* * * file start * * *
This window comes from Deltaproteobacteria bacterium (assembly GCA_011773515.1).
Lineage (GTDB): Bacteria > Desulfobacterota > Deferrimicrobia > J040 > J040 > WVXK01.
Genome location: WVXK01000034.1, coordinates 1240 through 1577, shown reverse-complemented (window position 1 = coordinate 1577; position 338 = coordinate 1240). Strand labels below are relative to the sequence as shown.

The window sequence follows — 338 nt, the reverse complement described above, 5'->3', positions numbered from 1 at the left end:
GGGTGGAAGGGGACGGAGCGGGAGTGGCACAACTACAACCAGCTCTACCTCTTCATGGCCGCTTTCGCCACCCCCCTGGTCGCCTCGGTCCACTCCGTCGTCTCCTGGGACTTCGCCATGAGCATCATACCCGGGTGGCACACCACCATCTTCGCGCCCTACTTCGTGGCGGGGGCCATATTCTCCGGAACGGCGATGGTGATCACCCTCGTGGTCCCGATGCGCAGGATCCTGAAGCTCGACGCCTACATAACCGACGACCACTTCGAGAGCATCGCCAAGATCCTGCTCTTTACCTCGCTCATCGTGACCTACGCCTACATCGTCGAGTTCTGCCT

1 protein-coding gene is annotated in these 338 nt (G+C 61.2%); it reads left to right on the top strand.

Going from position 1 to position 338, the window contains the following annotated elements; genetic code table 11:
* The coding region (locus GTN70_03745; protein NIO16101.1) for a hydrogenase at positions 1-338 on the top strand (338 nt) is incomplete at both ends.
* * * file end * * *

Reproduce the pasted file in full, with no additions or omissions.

This window comes from Deltaproteobacteria bacterium (assembly GCA_011773515.1).
Lineage (GTDB): Bacteria > Desulfobacterota > Deferrimicrobia > J040 > J040 > WVXK01.
Genome location: WVXK01000034.1, coordinates 1240 through 1577, shown reverse-complemented (window position 1 = coordinate 1577; position 338 = coordinate 1240). Strand labels below are relative to the sequence as shown.

The window sequence follows — 338 nt, the reverse complement described above, 5'->3', positions numbered from 1 at the left end:
GGGTGGAAGGGGACGGAGCGGGAGTGGCACAACTACAACCAGCTCTACCTCTTCATGGCCGCTTTCGCCACCCCCCTGGTCGCCTCGGTCCACTCCGTCGTCTCCTGGGACTTCGCCATGAGCATCATACCCGGGTGGCACACCACCATCTTCGCGCCCTACTTCGTGGCGGGGGCCATATTCTCCGGAACGGCGATGGTGATCACCCTCGTGGTCCCGATGCGCAGGATCCTGAAGCTCGACGCCTACATAACCGACGACCACTTCGAGAGCATCGCCAAGATCCTGCTCTTTACCTCGCTCATCGTGACCTACGCCTACATCGTCGAGTTCTGCCT

1 protein-coding gene is annotated in these 338 nt (G+C 61.2%); it reads left to right on the top strand.

Going from position 1 to position 338, the window contains the following annotated elements; genetic code table 11:
* The coding region (locus GTN70_03745; protein NIO16101.1) for a hydrogenase at positions 1-338 on the top strand (338 nt) is incomplete at both ends.